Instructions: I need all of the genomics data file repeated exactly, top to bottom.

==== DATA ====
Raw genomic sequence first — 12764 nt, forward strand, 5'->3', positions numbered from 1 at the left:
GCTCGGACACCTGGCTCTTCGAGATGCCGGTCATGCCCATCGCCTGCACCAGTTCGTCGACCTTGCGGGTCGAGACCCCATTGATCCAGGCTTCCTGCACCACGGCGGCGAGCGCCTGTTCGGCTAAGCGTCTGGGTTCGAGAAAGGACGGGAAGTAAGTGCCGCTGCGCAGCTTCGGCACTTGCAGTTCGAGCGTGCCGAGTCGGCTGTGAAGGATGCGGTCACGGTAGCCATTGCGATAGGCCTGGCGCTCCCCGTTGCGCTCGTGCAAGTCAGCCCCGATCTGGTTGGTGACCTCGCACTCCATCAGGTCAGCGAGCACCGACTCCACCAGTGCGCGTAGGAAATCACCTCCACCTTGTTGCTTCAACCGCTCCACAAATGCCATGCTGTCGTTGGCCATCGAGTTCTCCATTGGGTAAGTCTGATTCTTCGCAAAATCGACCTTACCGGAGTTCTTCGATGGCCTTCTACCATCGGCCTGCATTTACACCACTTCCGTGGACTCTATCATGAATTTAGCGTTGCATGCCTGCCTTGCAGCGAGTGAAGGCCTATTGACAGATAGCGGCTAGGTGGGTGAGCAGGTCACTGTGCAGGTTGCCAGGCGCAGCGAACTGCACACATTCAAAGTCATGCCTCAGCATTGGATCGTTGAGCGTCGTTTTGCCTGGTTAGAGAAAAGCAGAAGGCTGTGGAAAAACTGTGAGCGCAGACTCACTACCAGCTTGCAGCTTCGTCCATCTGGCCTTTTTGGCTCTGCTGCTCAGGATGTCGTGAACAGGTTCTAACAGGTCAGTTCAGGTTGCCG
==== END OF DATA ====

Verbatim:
Raw genomic sequence first — 12764 nt, forward strand, 5'->3', positions numbered from 1 at the left:
GCTCGGACACCTGGCTCTTCGAGATGCCGGTCATGCCCATCGCCTGCACCAGTTCGTCGACCTTGCGGGTCGAGACCCCATTGATCCAGGCTTCCTGCACCACGGCGGCGAGCGCCTGTTCGGCTAAGCGTCTGGGTTCGAGAAAGGACGGGAAGTAAGTGCCGCTGCGCAGCTTCGGCACTTGCAGTTCGAGCGTGCCGAGTCGGCTGTGAAGGATGCGGTCACGGTAGCCATTGCGATAGGCCTGGCGCTCCCCGTTGCGCTCGTGCAAGTCAGCCCCGATCTGGTTGGTGACCTCGCACTCCATCAGGTCAGCGAGCACCGACTCCACCAGTGCGCGTAGGAAATCACCTCCACCTTGTTGCTTCAACCGCTCCACAAATGCCATGCTGTCGTTGGCCATCGAGTTCTCCATTGGGTAAGTCTGATTCTTCGCAAAATCGACCTTACCGGAGTTCTTCGATGGCCTTCTACCATCGGCCTGCATTTACACCACTTCCGTGGACTCTATCATGAATTTAGCGTTGCATGCCTGCCTTGCAGCGAGTGAAGGCCTATTGACAGATAGCGGCTAGGTGGGTGAGCAGGTCACTGTGCAGGTTGCCAGGCGCAGCGAACTGCACACATTCAAAGTCATGCCTCAGCATTGGATCGTTGAGCGTCGTTTTGCCTGGTTAGAGAAAAGCAGAAGGCTGTGGAAAAACTGTGAGCGCAGACTCACTACCAGCTTGCAGCTTCGTCCATCTGGCCTTTTTGGCTCTGCTGCTCAGGATGTCGTGAACAGGTTCTAACAGGTCAGTTCAGGTTGCCG